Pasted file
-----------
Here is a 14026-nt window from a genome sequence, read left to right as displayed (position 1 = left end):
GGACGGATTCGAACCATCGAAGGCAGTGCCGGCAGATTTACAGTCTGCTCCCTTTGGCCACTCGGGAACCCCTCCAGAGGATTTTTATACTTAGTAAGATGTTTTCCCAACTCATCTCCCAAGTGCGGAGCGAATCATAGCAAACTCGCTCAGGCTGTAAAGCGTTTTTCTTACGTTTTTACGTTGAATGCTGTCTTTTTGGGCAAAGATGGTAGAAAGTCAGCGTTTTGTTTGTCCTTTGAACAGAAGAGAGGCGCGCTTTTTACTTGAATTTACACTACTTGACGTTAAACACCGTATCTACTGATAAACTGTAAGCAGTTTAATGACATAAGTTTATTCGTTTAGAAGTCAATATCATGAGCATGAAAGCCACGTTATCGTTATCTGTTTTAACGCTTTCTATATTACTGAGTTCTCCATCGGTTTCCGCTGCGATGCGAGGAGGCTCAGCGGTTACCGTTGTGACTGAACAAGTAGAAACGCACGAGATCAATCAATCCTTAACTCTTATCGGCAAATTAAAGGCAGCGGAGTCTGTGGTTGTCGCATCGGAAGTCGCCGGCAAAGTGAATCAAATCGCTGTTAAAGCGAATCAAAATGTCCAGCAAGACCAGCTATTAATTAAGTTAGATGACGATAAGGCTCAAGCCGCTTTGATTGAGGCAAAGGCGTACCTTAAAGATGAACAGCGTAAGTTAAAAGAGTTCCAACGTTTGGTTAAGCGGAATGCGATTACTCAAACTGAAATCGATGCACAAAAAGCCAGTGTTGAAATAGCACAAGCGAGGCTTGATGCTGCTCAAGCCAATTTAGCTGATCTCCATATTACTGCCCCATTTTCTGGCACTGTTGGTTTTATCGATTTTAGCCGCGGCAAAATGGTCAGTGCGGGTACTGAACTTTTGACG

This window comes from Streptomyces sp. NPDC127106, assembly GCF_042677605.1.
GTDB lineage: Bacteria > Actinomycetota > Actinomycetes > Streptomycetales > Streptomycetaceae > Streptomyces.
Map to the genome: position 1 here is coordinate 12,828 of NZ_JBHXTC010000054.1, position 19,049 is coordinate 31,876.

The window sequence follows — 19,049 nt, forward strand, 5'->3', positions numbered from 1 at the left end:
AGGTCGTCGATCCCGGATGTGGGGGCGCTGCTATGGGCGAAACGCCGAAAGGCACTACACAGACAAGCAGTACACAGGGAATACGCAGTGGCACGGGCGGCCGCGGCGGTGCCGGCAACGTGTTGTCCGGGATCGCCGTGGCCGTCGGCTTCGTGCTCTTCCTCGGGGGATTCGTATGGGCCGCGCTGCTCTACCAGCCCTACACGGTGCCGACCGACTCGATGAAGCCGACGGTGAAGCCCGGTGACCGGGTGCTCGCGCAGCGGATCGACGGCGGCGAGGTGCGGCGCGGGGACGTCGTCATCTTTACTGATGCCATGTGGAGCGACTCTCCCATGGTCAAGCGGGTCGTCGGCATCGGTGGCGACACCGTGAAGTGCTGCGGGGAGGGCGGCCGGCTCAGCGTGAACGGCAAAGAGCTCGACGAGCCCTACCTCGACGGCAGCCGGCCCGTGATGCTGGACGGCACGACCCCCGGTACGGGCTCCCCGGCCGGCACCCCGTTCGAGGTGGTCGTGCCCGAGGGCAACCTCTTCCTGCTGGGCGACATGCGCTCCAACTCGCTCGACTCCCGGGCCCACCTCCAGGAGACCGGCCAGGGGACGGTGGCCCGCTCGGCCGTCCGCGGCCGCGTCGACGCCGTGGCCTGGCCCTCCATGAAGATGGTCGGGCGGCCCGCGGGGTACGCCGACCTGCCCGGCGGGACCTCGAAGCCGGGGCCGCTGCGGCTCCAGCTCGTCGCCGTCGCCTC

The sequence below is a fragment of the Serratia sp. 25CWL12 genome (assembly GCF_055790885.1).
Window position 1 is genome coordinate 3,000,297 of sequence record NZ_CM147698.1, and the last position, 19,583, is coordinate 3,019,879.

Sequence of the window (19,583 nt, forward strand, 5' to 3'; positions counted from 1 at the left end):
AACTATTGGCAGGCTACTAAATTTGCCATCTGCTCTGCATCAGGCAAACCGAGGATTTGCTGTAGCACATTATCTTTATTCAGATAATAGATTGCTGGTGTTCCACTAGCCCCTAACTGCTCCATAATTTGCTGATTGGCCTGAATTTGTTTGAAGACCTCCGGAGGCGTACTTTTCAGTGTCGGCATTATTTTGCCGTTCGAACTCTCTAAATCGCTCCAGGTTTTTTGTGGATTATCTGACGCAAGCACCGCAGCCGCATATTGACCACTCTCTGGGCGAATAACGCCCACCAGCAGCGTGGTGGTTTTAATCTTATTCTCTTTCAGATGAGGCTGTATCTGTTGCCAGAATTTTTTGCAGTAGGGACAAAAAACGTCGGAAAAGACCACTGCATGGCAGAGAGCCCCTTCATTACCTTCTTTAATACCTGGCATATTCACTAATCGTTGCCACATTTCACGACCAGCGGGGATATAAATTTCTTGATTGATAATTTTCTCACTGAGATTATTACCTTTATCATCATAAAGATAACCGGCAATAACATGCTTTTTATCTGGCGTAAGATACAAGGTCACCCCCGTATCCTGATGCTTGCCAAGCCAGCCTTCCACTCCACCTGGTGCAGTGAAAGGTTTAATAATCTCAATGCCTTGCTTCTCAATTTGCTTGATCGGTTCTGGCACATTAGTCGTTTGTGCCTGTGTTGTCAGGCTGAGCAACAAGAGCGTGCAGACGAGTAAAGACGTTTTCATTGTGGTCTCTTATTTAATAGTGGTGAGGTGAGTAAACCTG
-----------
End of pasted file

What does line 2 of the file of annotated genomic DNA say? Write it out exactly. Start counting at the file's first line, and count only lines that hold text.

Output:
GGACGGATTCGAACCATCGAAGGCAGTGCCGGCAGATTTACAGTCTGCTCCCTTTGGCCACTCGGGAACCCCTCCAGAGGATTTTTATACTTAGTAAGATGTTTTCCCAACTCATCTCCCAAGTGCGGAGCGAATCATAGCAAACTCGCTCAGGCTGTAAAGCGTTTTTCTTACGTTTTTACGTTGAATGCTGTCTTTTTGGGCAAAGATGGTAGAAAGTCAGCGTTTTGTTTGTCCTTTGAACAGAAGAGAGGCGCGCTTTTTACTTGAATTTACACTACTTGACGTTAAACACCGTATCTACTGATAAACTGTAAGCAGTTTAATGACATAAGTTTATTCGTTTAGAAGTCAATATCATGAGCATGAAAGCCACGTTATCGTTATCTGTTTTAACGCTTTCTATATTACTGAGTTCTCCATCGGTTTCCGCTGCGATGCGAGGAGGCTCAGCGGTTACCGTTGTGACTGAACAAGTAGAAACGCACGAGATCAATCAATCCTTAACTCTTATCGGCAAATTAAAGGCAGCGGAGTCTGTGGTTGTCGCATCGGAAGTCGCCGGCAAAGTGAATCAAATCGCTGTTAAAGCGAATCAAAATGTCCAGCAAGACCAGCTATTAATTAAGTTAGATGACGATAAGGCTCAAGCCGCTTTGATTGAGGCAAAGGCGTACCTTAAAGATGAACAGCGTAAGTTAAAAGAGTTCCAACGTTTGGTTAAGCGGAATGCGATTACTCAAACTGAAATCGATGCACAAAAAGCCAGTGTTGAAATAGCACAAGCGAGGCTTGATGCTGCTCAAGCCAATTTAGCTGATCTCCATATTACTGCCCCATTTTCTGGCACTGTTGGTTTTATCGATTTTAGCCGCGGCAAAATGGTCAGTGCGGGTACTGAACTTTTGACG